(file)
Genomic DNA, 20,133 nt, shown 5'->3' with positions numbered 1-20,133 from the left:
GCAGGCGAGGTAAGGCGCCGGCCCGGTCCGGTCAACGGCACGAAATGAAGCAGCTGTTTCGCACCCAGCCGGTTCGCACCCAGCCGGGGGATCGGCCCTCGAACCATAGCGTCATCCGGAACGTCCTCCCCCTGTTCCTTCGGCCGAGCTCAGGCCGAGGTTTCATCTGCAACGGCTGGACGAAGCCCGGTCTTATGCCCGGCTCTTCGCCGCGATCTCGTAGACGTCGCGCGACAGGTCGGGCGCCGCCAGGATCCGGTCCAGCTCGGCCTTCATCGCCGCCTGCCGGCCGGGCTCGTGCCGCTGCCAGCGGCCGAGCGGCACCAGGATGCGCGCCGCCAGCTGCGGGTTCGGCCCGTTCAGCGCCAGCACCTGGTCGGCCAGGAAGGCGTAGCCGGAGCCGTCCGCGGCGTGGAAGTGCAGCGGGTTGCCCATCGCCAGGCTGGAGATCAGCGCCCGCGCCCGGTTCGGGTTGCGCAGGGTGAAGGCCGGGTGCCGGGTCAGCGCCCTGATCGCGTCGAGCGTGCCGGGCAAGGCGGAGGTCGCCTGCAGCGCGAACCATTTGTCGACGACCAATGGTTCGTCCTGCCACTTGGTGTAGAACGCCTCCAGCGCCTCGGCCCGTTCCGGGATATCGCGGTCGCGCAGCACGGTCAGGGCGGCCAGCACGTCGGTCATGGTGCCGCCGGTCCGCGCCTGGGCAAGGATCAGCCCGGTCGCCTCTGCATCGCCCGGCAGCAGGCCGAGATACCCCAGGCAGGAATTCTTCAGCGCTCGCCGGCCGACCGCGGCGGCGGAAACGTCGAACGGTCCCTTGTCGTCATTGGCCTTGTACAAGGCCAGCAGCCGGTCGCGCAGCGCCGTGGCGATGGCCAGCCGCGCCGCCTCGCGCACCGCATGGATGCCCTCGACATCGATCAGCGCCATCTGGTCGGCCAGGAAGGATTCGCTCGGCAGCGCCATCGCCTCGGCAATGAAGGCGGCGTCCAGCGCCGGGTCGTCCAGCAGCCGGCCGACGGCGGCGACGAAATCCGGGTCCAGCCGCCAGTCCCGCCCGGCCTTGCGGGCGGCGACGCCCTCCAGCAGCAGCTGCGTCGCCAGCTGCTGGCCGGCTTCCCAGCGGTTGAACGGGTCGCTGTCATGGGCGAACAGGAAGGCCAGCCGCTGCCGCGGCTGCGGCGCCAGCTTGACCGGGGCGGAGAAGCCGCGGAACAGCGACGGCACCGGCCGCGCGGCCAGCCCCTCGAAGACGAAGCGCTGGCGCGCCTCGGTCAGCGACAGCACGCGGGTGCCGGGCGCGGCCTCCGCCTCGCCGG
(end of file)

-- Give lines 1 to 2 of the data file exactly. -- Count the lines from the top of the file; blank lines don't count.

Genomic DNA, 20,133 nt, shown 5'->3' with positions numbered 1-20,133 from the left:
GCAGGCGAGGTAAGGCGCCGGCCCGGTCCGGTCAACGGCACGAAATGAAGCAGCTGTTTCGCACCCAGCCGGTTCGCACCCAGCCGGGGGATCGGCCCTCGAACCATAGCGTCATCCGGAACGTCCTCCCCCTGTTCCTTCGGCCGAGCTCAGGCCGAGGTTTCATCTGCAACGGCTGGACGAAGCCCGGTCTTATGCCCGGCTCTTCGCCGCGATCTCGTAGACGTCGCGCGACAGGTCGGGCGCCGCCAGGATCCGGTCCAGCTCGGCCTTCATCGCCGCCTGCCGGCCGGGCTCGTGCCGCTGCCAGCGGCCGAGCGGCACCAGGATGCGCGCCGCCAGCTGCGGGTTCGGCCCGTTCAGCGCCAGCACCTGGTCGGCCAGGAAGGCGTAGCCGGAGCCGTCCGCGGCGTGGAAGTGCAGCGGGTTGCCCATCGCCAGGCTGGAGATCAGCGCCCGCGCCCGGTTCGGGTTGCGCAGGGTGAAGGCCGGGTGCCGGGTCAGCGCCCTGATCGCGTCGAGCGTGCCGGGCAAGGCGGAGGTCGCCTGCAGCGCGAACCATTTGTCGACGACCAATGGTTCGTCCTGCCACTTGGTGTAGAACGCCTCCAGCGCCTCGGCCCGTTCCGGGATATCGCGGTCGCGCAGCACGGTCAGGGCGGCCAGCACGTCGGTCATGGTGCCGCCGGTCCGCGCCTGGGCAAGGATCAGCCCGGTCGCCTCTGCATCGCCCGGCAGCAGGCCGAGATACCCCAGGCAGGAATTCTTCAGCGCTCGCCGGCCGACCGCGGCGGCGGAAACGTCGAACGGTCCCTTGTCGTCATTGGCCTTGTACAAGGCCAGCAGCCGGTCGCGCAGCGCCGTGGCGATGGCCAGCCGCGCCGCCTCGCGCACCGCATGGATGCCCTCGACATCGATCAGCGCCATCTGGTCGGCCAGGAAGGATTCGCTCGGCAGCGCCATCGCCTCGGCAATGAAGGCGGCGTCCAGCGCCGGGTCGTCCAGCAGCCGGCCGACGGCGGCGACGAAATCCGGGTCCAGCCGCCAGTCCCGCCCGGCCTTGCGGGCGGCGACGCCCTCCAGCAGCAGCTGCGTCGCCAGCTGCTGGCCGGCTTCCCAGCGGTTGAACGGGTCGCTGTCATGGGCGAACAGGAAGGCCAGCCGCTGCCGCGGCTGCGGCGCCAGCTTGACCGGGGCGGAGAAGCCGCGGAACAGCGACGGCACCGGCCGCGCGGCCAGCCCCTCGAAGACGAAGCGCTGGCGCGCCTCGGTCAGCGACAGCACGCGGGTGCCGGGCGCGGCCTCCGCCTCGCCGG